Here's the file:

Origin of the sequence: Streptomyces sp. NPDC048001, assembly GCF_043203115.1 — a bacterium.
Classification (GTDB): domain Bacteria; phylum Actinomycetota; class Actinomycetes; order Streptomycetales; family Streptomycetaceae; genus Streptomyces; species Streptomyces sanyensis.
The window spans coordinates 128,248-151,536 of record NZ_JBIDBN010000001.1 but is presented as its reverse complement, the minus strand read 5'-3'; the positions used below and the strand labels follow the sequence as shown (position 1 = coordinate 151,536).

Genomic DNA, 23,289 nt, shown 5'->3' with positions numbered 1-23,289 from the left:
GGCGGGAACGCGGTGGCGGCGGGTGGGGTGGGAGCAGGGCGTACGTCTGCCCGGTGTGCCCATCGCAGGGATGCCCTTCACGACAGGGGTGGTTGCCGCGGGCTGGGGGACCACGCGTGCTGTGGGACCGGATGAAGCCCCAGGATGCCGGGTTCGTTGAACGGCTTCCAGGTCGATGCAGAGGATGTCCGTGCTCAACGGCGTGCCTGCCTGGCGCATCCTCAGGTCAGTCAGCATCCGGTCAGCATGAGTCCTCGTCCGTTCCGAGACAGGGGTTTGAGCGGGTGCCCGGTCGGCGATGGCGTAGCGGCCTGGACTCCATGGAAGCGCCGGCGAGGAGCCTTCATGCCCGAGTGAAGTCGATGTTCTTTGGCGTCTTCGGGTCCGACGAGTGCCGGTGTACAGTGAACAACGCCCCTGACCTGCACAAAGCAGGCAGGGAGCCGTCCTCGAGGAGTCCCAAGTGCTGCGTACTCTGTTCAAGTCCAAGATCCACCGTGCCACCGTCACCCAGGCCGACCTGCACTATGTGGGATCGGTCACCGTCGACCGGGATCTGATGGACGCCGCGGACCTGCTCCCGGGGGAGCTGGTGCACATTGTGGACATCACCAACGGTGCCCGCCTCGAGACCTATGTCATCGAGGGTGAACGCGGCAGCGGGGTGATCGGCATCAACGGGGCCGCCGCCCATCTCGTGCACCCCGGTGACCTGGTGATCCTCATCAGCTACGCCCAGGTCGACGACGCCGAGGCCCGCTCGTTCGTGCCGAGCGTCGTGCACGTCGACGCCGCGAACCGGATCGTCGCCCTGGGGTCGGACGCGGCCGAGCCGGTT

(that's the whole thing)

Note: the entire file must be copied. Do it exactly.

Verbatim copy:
Origin of the sequence: Streptomyces sp. NPDC048001, assembly GCF_043203115.1 — a bacterium.
Classification (GTDB): domain Bacteria; phylum Actinomycetota; class Actinomycetes; order Streptomycetales; family Streptomycetaceae; genus Streptomyces; species Streptomyces sanyensis.
The window spans coordinates 128,248-151,536 of record NZ_JBIDBN010000001.1 but is presented as its reverse complement, the minus strand read 5'-3'; the positions used below and the strand labels follow the sequence as shown (position 1 = coordinate 151,536).

Genomic DNA, 23,289 nt, shown 5'->3' with positions numbered 1-23,289 from the left:
GGCGGGAACGCGGTGGCGGCGGGTGGGGTGGGAGCAGGGCGTACGTCTGCCCGGTGTGCCCATCGCAGGGATGCCCTTCACGACAGGGGTGGTTGCCGCGGGCTGGGGGACCACGCGTGCTGTGGGACCGGATGAAGCCCCAGGATGCCGGGTTCGTTGAACGGCTTCCAGGTCGATGCAGAGGATGTCCGTGCTCAACGGCGTGCCTGCCTGGCGCATCCTCAGGTCAGTCAGCATCCGGTCAGCATGAGTCCTCGTCCGTTCCGAGACAGGGGTTTGAGCGGGTGCCCGGTCGGCGATGGCGTAGCGGCCTGGACTCCATGGAAGCGCCGGCGAGGAGCCTTCATGCCCGAGTGAAGTCGATGTTCTTTGGCGTCTTCGGGTCCGACGAGTGCCGGTGTACAGTGAACAACGCCCCTGACCTGCACAAAGCAGGCAGGGAGCCGTCCTCGAGGAGTCCCAAGTGCTGCGTACTCTGTTCAAGTCCAAGATCCACCGTGCCACCGTCACCCAGGCCGACCTGCACTATGTGGGATCGGTCACCGTCGACCGGGATCTGATGGACGCCGCGGACCTGCTCCCGGGGGAGCTGGTGCACATTGTGGACATCACCAACGGTGCCCGCCTCGAGACCTATGTCATCGAGGGTGAACGCGGCAGCGGGGTGATCGGCATCAACGGGGCCGCCGCCCATCTCGTGCACCCCGGTGACCTGGTGATCCTCATCAGCTACGCCCAGGTCGACGACGCCGAGGCCCGCTCGTTCGTGCCGAGCGTCGTGCACGTCGACGCCGCGAACCGGATCGTCGCCCTGGGGTCGGACGCGGCCGAGCCGGTT